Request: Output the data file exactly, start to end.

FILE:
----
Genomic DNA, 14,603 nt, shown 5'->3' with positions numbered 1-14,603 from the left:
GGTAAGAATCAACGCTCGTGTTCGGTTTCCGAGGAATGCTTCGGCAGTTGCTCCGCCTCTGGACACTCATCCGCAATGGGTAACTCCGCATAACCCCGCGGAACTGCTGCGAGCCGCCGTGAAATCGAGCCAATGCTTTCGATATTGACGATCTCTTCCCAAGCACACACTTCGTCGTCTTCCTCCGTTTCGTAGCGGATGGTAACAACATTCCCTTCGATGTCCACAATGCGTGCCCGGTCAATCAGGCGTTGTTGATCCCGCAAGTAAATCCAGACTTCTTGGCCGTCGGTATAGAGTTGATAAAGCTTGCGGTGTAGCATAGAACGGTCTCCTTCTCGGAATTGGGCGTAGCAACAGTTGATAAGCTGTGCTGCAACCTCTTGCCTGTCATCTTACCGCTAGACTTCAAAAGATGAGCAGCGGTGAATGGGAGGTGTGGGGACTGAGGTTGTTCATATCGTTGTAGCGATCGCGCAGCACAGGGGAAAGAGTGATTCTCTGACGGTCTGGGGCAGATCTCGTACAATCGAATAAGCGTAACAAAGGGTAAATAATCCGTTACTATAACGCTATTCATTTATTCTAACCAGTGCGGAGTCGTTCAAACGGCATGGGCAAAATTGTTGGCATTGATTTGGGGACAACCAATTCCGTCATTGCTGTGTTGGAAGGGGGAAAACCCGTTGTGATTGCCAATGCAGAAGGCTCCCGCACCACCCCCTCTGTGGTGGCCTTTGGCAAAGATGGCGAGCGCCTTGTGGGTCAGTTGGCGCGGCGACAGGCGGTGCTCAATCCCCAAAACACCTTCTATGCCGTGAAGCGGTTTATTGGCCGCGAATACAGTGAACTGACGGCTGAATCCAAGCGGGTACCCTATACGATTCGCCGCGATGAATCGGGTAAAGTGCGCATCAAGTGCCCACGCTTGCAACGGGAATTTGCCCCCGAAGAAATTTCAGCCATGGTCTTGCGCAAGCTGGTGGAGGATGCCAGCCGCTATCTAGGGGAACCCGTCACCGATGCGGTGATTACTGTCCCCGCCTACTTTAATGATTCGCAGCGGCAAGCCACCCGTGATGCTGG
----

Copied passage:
Genomic DNA, 14,603 nt, shown 5'->3' with positions numbered 1-14,603 from the left:
GGTAAGAATCAACGCTCGTGTTCGGTTTCCGAGGAATGCTTCGGCAGTTGCTCCGCCTCTGGACACTCATCCGCAATGGGTAACTCCGCATAACCCCGCGGAACTGCTGCGAGCCGCCGTGAAATCGAGCCAATGCTTTCGATATTGACGATCTCTTCCCAAGCACACACTTCGTCGTCTTCCTCCGTTTCGTAGCGGATGGTAACAACATTCCCTTCGATGTCCACAATGCGTGCCCGGTCAATCAGGCGTTGTTGATCCCGCAAGTAAATCCAGACTTCTTGGCCGTCGGTATAGAGTTGATAAAGCTTGCGGTGTAGCATAGAACGGTCTCCTTCTCGGAATTGGGCGTAGCAACAGTTGATAAGCTGTGCTGCAACCTCTTGCCTGTCATCTTACCGCTAGACTTCAAAAGATGAGCAGCGGTGAATGGGAGGTGTGGGGACTGAGGTTGTTCATATCGTTGTAGCGATCGCGCAGCACAGGGGAAAGAGTGATTCTCTGACGGTCTGGGGCAGATCTCGTACAATCGAATAAGCGTAACAAAGGGTAAATAATCCGTTACTATAACGCTATTCATTTATTCTAACCAGTGCGGAGTCGTTCAAACGGCATGGGCAAAATTGTTGGCATTGATTTGGGGACAACCAATTCCGTCATTGCTGTGTTGGAAGGGGGAAAACCCGTTGTGATTGCCAATGCAGAAGGCTCCCGCACCACCCCCTCTGTGGTGGCCTTTGGCAAAGATGGCGAGCGCCTTGTGGGTCAGTTGGCGCGGCGACAGGCGGTGCTCAATCCCCAAAACACCTTCTATGCCGTGAAGCGGTTTATTGGCCGCGAATACAGTGAACTGACGGCTGAATCCAAGCGGGTACCCTATACGATTCGCCGCGATGAATCGGGTAAAGTGCGCATCAAGTGCCCACGCTTGCAACGGGAATTTGCCCCCGAAGAAATTTCAGCCATGGTCTTGCGCAAGCTGGTGGAGGATGCCAGCCGCTATCTAGGGGAACCCGTCACCGATGCGGTGATTACTGTCCCCGCCTACTTTAATGATTCGCAGCGGCAAGCCACCCGTGATGCTGG